What is next for you?
During the Summer of 2012 we are making the Saltwater Taffy feature film. I have already begun the work of adapting the book, but questions from readers and media continue to ask: is there going to be a Saltwater Taffy sequel? A book two? Yes, there are going to be more books. Three in fact, which follows our characters into High School. This is why we have the National Saltwater Taffy Essay Contest (http://www.whatagreatbook.com/contest). While I have a strong idea to what books two and three are about, I am open to the grand imaginations of my readers. The winning Saltwater Taffy essay receives $1000 bucks, but also could be a writer credited on book two. Wouldn’t that be cool? A “tweenage” reader who gets his or her idea made into the sequel for the next Saltwater Taffy book?
Saltwater Taffy is my complete focus. I will no longer waste my energy on other projects because teaching children the simple notion that they can do whatever they put their minds to is AWESOME. I want to teach them that there is no difference between creative people and non-creative people. There is, however, a differnce in the ACTION each person takes after the idea strikes. Doubt or enthusiasm, it is up to each of us. We all have ideas. It’s human nature to engage in creativity, but what happens AFTER the thought is what counts. Book two is currently titled “Saltwater Taffy: The Porsche” In the summer of 72, my older brother Gary and I went on a roadtrip with our Dad in his 914 Porsche. When I say road trip, I mean a SERIOUS month-long road trip. If you know anything about the 914 Porsche, you know that it’s not the size of a Lincoln. It’s beyond tiny. But, we did it…and we never once stayed in a hotel. We camped, hiked and fished the entire run. We stopped in Yellowstone…caught stringers of Rainbow Trout…roasted Marshmellows for S’Mores…told ghost stories around the campfire. We did it all and finally ended up in North Dakota where my Mom and Dad are both from. Mom’s from Fargo, Dad’s from Bismark. They met in college and got married. The divorced when I was three years old, but they came together perfectly in a moment of time to create my brother and I and that’s pretty cool. Ironically, I met my wife here in Santa Monica and get this…she’s from Fargo, North Dakota. We’re expecting our first child in May…so, I am now official going to be part of the Geek Dad’s tribe.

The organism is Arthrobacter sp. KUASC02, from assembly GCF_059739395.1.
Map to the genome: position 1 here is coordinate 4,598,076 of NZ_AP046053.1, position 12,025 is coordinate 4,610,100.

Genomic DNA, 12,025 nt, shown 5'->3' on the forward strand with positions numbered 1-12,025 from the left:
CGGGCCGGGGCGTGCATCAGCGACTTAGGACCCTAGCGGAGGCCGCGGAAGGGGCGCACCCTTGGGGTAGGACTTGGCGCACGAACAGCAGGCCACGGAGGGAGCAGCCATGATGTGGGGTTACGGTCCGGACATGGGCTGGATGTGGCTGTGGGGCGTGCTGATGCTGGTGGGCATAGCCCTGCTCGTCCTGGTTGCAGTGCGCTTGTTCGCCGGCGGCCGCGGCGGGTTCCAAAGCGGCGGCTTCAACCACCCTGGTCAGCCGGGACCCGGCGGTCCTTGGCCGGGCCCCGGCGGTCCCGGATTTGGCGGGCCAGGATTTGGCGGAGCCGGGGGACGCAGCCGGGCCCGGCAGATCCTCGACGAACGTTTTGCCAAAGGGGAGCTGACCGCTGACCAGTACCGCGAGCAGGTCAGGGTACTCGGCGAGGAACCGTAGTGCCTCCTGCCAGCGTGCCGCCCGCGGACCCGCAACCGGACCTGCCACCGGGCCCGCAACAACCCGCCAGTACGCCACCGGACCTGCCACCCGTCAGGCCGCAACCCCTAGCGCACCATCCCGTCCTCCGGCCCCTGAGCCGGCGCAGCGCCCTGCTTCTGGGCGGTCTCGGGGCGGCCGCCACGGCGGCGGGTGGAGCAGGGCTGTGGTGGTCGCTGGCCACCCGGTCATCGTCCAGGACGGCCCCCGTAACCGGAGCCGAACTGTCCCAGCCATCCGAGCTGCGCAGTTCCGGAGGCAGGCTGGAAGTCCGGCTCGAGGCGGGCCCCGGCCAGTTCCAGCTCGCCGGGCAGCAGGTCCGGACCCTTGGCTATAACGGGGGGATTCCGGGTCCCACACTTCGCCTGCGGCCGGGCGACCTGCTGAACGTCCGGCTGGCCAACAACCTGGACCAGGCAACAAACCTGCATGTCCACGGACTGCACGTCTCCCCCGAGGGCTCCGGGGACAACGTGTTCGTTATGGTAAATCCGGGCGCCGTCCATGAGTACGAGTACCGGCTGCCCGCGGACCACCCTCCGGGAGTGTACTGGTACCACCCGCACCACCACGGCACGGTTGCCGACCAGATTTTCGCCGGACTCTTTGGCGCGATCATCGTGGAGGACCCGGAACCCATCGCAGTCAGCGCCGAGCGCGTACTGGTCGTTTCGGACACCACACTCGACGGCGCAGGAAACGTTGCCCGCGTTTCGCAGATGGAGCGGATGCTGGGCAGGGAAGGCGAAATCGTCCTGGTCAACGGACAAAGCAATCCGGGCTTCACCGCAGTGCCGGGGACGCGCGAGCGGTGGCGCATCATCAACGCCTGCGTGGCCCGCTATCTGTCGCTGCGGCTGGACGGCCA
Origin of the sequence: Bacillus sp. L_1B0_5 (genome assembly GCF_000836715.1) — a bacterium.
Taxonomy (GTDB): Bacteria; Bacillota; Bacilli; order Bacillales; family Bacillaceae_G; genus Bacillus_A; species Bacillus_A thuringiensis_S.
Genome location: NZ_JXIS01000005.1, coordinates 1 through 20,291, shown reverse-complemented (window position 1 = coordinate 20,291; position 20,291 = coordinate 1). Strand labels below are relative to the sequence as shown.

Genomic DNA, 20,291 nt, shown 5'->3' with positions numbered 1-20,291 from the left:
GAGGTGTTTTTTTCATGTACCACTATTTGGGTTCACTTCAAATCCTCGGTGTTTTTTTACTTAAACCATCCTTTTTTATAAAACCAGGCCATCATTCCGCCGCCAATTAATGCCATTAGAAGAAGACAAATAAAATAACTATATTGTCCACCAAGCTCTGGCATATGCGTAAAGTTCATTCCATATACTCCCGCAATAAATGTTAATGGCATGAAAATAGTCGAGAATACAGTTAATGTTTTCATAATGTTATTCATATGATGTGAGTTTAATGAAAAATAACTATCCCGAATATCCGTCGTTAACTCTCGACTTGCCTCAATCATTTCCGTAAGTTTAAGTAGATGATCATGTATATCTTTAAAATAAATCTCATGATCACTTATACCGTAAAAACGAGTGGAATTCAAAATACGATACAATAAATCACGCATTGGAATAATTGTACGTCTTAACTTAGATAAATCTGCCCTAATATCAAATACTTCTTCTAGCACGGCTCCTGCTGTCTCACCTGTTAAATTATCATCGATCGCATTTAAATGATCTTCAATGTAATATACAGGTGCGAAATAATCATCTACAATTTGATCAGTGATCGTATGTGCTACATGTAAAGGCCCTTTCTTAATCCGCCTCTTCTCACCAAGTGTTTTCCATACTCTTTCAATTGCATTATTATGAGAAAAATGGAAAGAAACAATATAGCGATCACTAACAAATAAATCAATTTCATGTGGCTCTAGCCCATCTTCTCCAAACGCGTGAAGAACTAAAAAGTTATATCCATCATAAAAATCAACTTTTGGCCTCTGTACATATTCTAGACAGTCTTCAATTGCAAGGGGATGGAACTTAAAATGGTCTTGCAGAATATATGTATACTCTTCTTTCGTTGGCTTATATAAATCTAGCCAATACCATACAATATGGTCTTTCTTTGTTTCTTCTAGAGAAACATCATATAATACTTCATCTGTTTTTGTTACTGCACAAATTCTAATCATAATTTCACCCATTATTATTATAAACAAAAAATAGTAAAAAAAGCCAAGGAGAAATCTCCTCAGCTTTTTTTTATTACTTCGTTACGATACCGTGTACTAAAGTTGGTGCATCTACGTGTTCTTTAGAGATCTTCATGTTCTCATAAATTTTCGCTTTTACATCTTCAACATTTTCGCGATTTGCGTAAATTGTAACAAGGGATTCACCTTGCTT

Special thanks to Eric DelaBarre for taking some time to talk with GeekDad!
For more information about Saltwater Taffy, visit: WhatAGreatBook.com